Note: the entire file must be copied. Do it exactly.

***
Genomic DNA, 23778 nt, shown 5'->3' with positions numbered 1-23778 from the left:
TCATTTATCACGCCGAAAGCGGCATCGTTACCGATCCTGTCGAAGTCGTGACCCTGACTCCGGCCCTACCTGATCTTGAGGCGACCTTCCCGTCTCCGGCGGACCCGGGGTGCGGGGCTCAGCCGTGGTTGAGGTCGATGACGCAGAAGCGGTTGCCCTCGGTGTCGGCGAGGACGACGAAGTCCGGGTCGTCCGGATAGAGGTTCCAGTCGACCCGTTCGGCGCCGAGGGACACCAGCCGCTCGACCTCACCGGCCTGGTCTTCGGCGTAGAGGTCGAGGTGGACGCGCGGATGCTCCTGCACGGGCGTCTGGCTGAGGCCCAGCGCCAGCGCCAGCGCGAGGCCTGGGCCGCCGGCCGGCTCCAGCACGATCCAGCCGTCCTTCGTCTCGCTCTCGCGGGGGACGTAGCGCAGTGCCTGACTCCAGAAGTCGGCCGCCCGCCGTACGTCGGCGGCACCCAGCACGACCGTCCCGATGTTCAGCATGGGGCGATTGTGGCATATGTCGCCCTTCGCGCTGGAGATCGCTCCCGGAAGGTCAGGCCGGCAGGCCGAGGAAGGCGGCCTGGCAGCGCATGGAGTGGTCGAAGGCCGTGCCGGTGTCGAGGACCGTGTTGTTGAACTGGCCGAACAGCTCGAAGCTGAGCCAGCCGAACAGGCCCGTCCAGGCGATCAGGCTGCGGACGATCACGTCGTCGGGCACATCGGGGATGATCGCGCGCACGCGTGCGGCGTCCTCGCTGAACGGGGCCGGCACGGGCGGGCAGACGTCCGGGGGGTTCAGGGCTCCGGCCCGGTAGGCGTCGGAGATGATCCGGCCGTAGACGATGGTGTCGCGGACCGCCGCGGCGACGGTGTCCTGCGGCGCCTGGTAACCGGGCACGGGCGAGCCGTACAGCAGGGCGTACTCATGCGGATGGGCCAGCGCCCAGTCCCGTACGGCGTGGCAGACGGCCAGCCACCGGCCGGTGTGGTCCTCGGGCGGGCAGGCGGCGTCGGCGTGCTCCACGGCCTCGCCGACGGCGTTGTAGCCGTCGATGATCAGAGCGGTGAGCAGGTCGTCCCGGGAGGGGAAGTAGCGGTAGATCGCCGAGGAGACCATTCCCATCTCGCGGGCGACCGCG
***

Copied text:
Genomic DNA, 23778 nt, shown 5'->3' with positions numbered 1-23778 from the left:
TCATTTATCACGCCGAAAGCGGCATCGTTACCGATCCTGTCGAAGTCGTGACCCTGACTCCGGCCCTACCTGATCTTGAGGCGACCTTCCCGTCTCCGGCGGACCCGGGGTGCGGGGCTCAGCCGTGGTTGAGGTCGATGACGCAGAAGCGGTTGCCCTCGGTGTCGGCGAGGACGACGAAGTCCGGGTCGTCCGGATAGAGGTTCCAGTCGACCCGTTCGGCGCCGAGGGACACCAGCCGCTCGACCTCACCGGCCTGGTCTTCGGCGTAGAGGTCGAGGTGGACGCGCGGATGCTCCTGCACGGGCGTCTGGCTGAGGCCCAGCGCCAGCGCCAGCGCGAGGCCTGGGCCGCCGGCCGGCTCCAGCACGATCCAGCCGTCCTTCGTCTCGCTCTCGCGGGGGACGTAGCGCAGTGCCTGACTCCAGAAGTCGGCCGCCCGCCGTACGTCGGCGGCACCCAGCACGACCGTCCCGATGTTCAGCATGGGGCGATTGTGGCATATGTCGCCCTTCGCGCTGGAGATCGCTCCCGGAAGGTCAGGCCGGCAGGCCGAGGAAGGCGGCCTGGCAGCGCATGGAGTGGTCGAAGGCCGTGCCGGTGTCGAGGACCGTGTTGTTGAACTGGCCGAACAGCTCGAAGCTGAGCCAGCCGAACAGGCCCGTCCAGGCGATCAGGCTGCGGACGATCACGTCGTCGGGCACATCGGGGATGATCGCGCGCACGCGTGCGGCGTCCTCGCTGAACGGGGCCGGCACGGGCGGGCAGACGTCCGGGGGGTTCAGGGCTCCGGCCCGGTAGGCGTCGGAGATGATCCGGCCGTAGACGATGGTGTCGCGGACCGCCGCGGCGACGGTGTCCTGCGGCGCCTGGTAACCGGGCACGGGCGAGCCGTACAGCAGGGCGTACTCATGCGGATGGGCCAGCGCCCAGTCCCGTACGGCGTGGCAGACGGCCAGCCACCGGCCGGTGTGGTCCTCGGGCGGGCAGGCGGCGTCGGCGTGCTCCACGGCCTCGCCGACGGCGTTGTAGCCGTCGATGATCAGAGCGGTGAGCAGGTCGTCCCGGGAGGGGAAGTAGCGGTAGATCGCCGAGGAGACCATTCCCATCTCGCGGGCGACCGCG